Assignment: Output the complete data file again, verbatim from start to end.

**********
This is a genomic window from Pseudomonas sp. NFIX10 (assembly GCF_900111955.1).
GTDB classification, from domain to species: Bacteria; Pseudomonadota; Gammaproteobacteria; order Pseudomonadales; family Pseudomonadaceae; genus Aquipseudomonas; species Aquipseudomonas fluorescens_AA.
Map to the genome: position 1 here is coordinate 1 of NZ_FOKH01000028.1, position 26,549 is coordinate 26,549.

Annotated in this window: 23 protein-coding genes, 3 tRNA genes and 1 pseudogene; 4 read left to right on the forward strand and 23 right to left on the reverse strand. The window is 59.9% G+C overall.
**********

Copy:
This is a genomic window from Pseudomonas sp. NFIX10 (assembly GCF_900111955.1).
GTDB classification, from domain to species: Bacteria; Pseudomonadota; Gammaproteobacteria; order Pseudomonadales; family Pseudomonadaceae; genus Aquipseudomonas; species Aquipseudomonas fluorescens_AA.
Map to the genome: position 1 here is coordinate 1 of NZ_FOKH01000028.1, position 26,549 is coordinate 26,549.

Annotated in this window: 23 protein-coding genes, 3 tRNA genes and 1 pseudogene; 4 read left to right on the forward strand and 23 right to left on the reverse strand. The window is 59.9% G+C overall.